Rendering In Passes - Useful?

Hello, all:

Some recent conversation with key Blender developers raised an interesting question. I am currently pursuing the idea of permitting rendering in passes as a part of Blender’s render engine. The question is, who would use this, and how?

Please take a moment to answer the poll, but also to post a brief note on how you would make use of this feature and specifically how it provides features which are not currently possible (or are unnecessarily difficult) in Blender itself.

Thanks for your time,


I think it would be useful for some of the more advanced users who understand the principals behind this option. For the beginner, it would be a lot of hassle, IMO.

I would like to see it integrated, but I am not sure that it would be used properly, nor used a lot.

That’s just my feeling, but I would still like to see it added as a render option.


Pretty much echoing BgDM… probably would not be recommendable as default behavior. It would definitely make my life easier in a couple cases. Maybe having a “render all passes” option set as default and let advanced users go in and pick n’ choose? The only question, then, is if there are pre-assigned passes or if the user configures that on his or her own. I’d lean toward the latter. It complicates things, but I’d rather have more control with complication than ultra-simple with no control.

I’d use this - mainly to render Zbuffs and Alpha passes for compositing work.

I find think it would be easier to get a render or animation close, and then have the ability to tweak it in the compositing stage. Instead of looking for that perfect render. Besides if you render in passes you have OPTIONS. Your render isn’t an all or nothing thing.


I think it would take rendering a step up. It would be reaaly useful to render in passes and have tha passes set up automatically in the Video Sequence Editor for tweaking.

Alexandre Rangel

Sounds good. I’m all for it.

If I could render out the various passes (spec, norm, dif, alpha, rgb/cmyk channels, more…) I would also hope that real ZBuf would also be possible. Very helpfull when compositing and can sometimes speed up rendering as the final composite is done seperate. It also allows for external manipulation of different channels to enhance or produce different effects. you could do some fun stuff with reflections or specularity with a post process that then gets combined back into the final rendered image/animation. This is something that is available in almost every industry standard app and should be looked at. Granted we’ll be able to get some of this with Yafray integration but most industry apps have the capability internally as well as with external renderers. So I vote yes!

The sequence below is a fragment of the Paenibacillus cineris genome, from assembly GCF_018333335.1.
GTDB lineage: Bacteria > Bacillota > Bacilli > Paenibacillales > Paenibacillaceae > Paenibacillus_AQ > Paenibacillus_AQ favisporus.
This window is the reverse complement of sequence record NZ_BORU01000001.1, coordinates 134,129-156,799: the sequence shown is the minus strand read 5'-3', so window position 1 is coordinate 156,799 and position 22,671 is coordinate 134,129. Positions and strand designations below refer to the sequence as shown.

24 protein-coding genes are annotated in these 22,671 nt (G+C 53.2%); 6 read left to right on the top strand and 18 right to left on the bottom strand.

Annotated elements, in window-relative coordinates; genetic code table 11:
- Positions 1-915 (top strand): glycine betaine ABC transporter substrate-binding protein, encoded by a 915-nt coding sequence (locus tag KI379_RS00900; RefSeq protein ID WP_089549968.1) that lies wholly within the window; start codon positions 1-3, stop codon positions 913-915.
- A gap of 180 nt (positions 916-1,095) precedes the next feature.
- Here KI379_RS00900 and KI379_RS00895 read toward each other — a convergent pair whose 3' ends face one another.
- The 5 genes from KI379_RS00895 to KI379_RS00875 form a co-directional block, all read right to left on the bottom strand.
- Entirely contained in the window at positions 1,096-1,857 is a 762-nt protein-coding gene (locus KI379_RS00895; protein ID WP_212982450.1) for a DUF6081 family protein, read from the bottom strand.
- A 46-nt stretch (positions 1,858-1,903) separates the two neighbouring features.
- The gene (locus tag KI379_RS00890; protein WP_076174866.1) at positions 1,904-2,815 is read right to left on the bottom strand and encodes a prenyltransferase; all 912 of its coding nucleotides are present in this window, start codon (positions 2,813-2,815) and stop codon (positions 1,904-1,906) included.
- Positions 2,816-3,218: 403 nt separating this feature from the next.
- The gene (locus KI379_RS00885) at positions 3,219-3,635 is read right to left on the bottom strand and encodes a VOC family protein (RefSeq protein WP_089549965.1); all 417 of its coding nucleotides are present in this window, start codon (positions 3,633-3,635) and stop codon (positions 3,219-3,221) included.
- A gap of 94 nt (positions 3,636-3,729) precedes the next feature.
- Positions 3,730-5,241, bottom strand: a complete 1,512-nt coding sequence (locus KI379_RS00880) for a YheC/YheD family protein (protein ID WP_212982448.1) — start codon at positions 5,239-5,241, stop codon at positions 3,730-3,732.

I would most definitely use this feature. Please please please, I want to render in layers!

I agree. Zbuf would be the most important.

I already use Blender’s layers for rendering, but in more complex models I’ve found only having 20 layers takes some shuffling. Multiple passes (and everything already mentioned already) would help. Of course, more options are always welcome and they generally make Blender more powerful… as long as they doesn’t replace ease of use.

As cool as this would be, I don’t think it is absolutely necessary or on the top of the list of things we need.

Thanks for starting up this discussion Bischofftep, because I think it is a vital one if Blender ever hopes to become a serious (production level) 3D suite. I am absolutely for integrating the ability to render in passes, and some of my thoughts on the issue can be seen on this thread on ambient occlusion by Little_Cube. Anyone interested in multi-pass rendering should read this thread for some basic concepts.

Firstly the terms multi-layer and multi-pass rendering are sometimes used interchangeably. I like to think of multi-layer rendering as rendering the scene in parts with different objects in different layers and then compositing them in post. This itself is a very useful technique to have total control over your results, no matter how frowned upon it seems to be by amateur 3D ‘purists’ - the fact is all professionals use compositing and post-processing. Your render is not sacred - live with it.
This can already be achieved to some extent using Blender’s layers, but I think any further tweaks to the code/interface to better facilitate this kind of work flow is always welcome.

Multi-pass rendering involves rendering the various visual attributes of an entire scene in passes, and then compositing them together to get your final result. The resons this is done, include speed, better control over the results, and the reusability of data, amongst others. This is much needed in my opinion, and it is also the technique which works best when it is supported and built into the software. The different passes can be manually created with settings, but that would defeat the purpose of a smooth work flow.